All posts tagged: Listening

Listening

Listen in order to move out of your comfort zone

For some unknown reason (he smiles), I had the urge — following last evening’s debate of vice presidential candidates Kamala Harris and Mike Pence — to return and read two of my previous posts* on listening. I had a special need to reconnect with my pleas for white men in power to stop talking and listen. Of course, if you follow the news or watched any of the debate, you know why this subject needs addressing. Vice President Pence talked all over the two women on the stage: Senator Harris and the moderator Susan Page. News reports suggest that he interrupted Harris twice as much as she interrupted him, and he repeatedly went over his time limit, ignoring the pleas of the moderator. Yes, he was marginally more “polite” than President Trump was in last week’s debate. But I personally find the Vice President to be very passive aggressive — standing as both victim and condescending persecutor — and he used that persona last evening to act as if the rules didn’t apply to him. …

Struggling with separation

In this time of quarantine, has your daily to-do list deteriorated to the point where it resembles one I saw on a recent YouTube video? 12 pm — Wake up 12:30 pm — Eat cookies 12:45 pm — Change into daytime pajamas… Having recently been gifted two pairs of yoga pants, there are days when those comfortable, loose-fitting sweats certainly fill that daytime pajamas role for me. Of course, many of our fellow citizens of the world don’t have the luxury of rising slowly with fewer demands on their time during this crisis. I have nieces who are juggling teaching their elementary school classes online while helping their own children with their schoolwork. My sister-in-law’s father passed away last weekend after a long illness where she was the primary caregiver. We have neighbors working from home while they juggle taking care of their active and inquisitive children. Our mail and packages and groceries don’t show up each day through magic, but because millions of Americans brave the virus and do their jobs to keep those …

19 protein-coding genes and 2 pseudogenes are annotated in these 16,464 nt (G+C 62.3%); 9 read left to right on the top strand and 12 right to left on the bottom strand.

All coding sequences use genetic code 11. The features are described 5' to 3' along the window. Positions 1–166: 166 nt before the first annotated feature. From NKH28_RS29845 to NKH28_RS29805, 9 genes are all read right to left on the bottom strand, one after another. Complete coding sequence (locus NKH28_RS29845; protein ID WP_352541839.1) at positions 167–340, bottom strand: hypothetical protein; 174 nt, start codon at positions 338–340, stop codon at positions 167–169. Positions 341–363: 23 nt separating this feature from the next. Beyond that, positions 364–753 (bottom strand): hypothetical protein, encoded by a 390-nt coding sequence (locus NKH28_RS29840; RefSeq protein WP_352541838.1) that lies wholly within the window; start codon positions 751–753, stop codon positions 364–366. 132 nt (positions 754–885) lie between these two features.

W.A.I.T.

On New Year’s Day, I finally saw the delightful movie, A Beautiful Day in the Neighborhood, starring Tom Hanks as the beloved children’s television star Fred Rogers. I waited until the last day this critically acclaimed film was showing at our local theatre because we wanted to go as an entire family and needed to align multiple schedules in our short window of opportunity over the holidays. Like millions of Americans, Mister Rogers’ Neighborhood was a part of our children’s childhood, and it just seemed right to sit down together to take it in as if watching around the television set. There is much to like about this film, from the cast to the skillful direction of Marielle Heller, from the smart screenplay to the transitional shifts taking place between the toy set and the real life scenes of Rogers and journalist Lloyd Vogel (played expertly by Matthew Rhys). Vogel is, as one reviewer notes, “a magazine writer who actually may be the one person on the planet who doesn’t love Mr. Rogers.” Rhys’ character is based …

Hearing feedback

Stop talking and listen

Old habits can be very hard to break. Case in point: my difficulty in breaking out of the mold of being a stereotypical male. I’m reminded of this far too often and in many different ways. However, one of the more consistent occurrences involves listening. Or, to be more accurate, not listening. The stereotype is that men are encouraged, and even trained, to be the center of attention. It is a stereotype, in this case, because it is usually true. Studies show that boys are called on more in school, that boys grow up to become men who talk more in meetings, and that we interrupt women more than we interrupt men. Most of the time I fall into this pattern of interruption because I’m not thinking. But a few times I do it knowingly and with the best of intentions. That was the case earlier this year when I found myself talking over a friend to “help her” explain something that I thought might be difficult to articulate. Not because she isn’t a smart, …

Listening is an Act of Love

I’m not always a good listener.  But I know how important it is to listen.  So I felt a little better about my shortcomings when I heard David Isay, the founder of StoryCorps and the person who has said that “listening is an act of love,” confess that other than when interviewing people, he can be a really terrible listener.  He’s impatient. (I can relate).  Listening takes a lot of focus and energy, and all of us have our moments.  In the interview, it was noted that listening is not something that we do all the time. It’s work. It’s a commitment. But we want to make room for listening. And as David Isay said, “It’s something you never regret.” He also told a story that I want to pass along, in honor of Mother Theresa, who was recently named a saint by Pope Francis.  Isay said, “I don’t know if this is an apocryphal story or not, but there’s a story about Dan Rather interviewing Mother Theresa. And he asked her what she said …